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A short opening to reform Guatemala’s mining act


Intensive gold and silver mining and other resource extraction in Guatemala are taking place without proper consultation with local communities, creating conflict.

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Communities located close to mine sites are concerned that mining will contaminate their environment and negatively affect their livelihoods and human rights. Lacking opportunities for consultation prior to awarding of mining licences, many communities are protesting mining operations.

Social conflict driven by mining has been so grave that the UN has called on Guatemala to improve its mining regulations and the Guatemalan President has called for a moratorium on the awarding of new licences until Guatemala’s 1997 Mining Law is reformed. The moratorium has not happened. And Guatemalan courts have ruled that some mining licenses were awarded improperly. But these rulings have not stopped mining operations and the government continues to hand out new mining licenses.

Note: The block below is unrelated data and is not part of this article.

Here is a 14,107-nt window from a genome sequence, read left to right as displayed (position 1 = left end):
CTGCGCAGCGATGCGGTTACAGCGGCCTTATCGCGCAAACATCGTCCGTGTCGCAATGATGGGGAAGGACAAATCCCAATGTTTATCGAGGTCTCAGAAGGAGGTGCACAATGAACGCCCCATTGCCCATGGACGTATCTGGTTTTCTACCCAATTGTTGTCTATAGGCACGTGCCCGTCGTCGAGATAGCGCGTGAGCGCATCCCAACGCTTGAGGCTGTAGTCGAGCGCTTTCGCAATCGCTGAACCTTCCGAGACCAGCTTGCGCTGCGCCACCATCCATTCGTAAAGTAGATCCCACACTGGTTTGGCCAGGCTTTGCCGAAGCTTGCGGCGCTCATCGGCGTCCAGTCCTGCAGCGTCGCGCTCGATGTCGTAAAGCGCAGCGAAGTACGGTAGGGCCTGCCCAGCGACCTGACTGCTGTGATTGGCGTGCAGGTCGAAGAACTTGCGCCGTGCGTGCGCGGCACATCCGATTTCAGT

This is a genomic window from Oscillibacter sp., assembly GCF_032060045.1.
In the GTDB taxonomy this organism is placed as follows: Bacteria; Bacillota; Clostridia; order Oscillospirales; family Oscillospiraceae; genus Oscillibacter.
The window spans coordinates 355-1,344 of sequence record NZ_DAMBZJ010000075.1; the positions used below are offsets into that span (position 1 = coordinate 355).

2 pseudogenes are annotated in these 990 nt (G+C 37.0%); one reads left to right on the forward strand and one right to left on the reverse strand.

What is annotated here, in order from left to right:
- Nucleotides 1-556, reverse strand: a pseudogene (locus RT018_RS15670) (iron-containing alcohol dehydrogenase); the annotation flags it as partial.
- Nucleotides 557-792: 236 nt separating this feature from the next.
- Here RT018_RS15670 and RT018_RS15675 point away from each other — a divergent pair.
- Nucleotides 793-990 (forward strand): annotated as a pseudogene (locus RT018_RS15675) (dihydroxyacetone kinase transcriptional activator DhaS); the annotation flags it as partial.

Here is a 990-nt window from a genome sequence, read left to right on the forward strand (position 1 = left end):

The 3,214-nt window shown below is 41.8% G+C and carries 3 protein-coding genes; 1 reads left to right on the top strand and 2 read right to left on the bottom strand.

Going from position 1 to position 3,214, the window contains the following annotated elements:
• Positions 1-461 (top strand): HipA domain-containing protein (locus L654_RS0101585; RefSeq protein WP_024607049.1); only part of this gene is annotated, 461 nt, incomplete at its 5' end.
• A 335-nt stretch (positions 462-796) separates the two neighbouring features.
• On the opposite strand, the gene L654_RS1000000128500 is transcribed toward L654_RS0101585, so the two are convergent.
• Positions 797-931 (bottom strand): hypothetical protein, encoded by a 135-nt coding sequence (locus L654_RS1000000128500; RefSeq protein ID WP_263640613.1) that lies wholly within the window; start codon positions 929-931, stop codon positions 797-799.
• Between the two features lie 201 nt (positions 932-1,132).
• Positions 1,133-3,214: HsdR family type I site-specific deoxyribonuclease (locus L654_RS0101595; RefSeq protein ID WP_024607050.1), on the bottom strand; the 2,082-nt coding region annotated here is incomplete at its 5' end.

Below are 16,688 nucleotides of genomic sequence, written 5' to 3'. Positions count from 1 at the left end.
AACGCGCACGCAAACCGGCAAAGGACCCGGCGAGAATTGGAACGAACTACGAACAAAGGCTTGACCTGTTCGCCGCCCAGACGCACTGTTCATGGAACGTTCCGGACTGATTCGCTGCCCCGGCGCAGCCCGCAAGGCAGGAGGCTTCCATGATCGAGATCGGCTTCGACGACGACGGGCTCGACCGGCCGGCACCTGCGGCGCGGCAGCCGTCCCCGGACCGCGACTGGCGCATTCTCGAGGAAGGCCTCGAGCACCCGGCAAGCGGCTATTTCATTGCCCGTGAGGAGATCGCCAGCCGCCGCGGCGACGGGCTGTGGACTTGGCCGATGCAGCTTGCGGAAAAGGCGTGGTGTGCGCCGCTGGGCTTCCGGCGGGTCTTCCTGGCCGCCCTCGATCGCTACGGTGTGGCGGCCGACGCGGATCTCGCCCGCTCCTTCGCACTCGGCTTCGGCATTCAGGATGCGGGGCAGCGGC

International human rights standards require that people affected by a mining project should be consulted and informed about both positive and possible negative impacts. Most mining operations take place in rural, Indigenous communities. International standards require additional measures to protect the lands and livelihoods of Indigenous peoples, such as making sure that their free, prior, informed consent is sought prior to granting any mining license. This currently does not happen in Guatemala.

Debates are taking place right now in the Guatemalan Congress on mining reforms.

Urge Guatemala to bring the country’s mining laws in line with its international human rights obligations, by improving consultation processes and ensuring the rights of Indigenous peoples are upheld.

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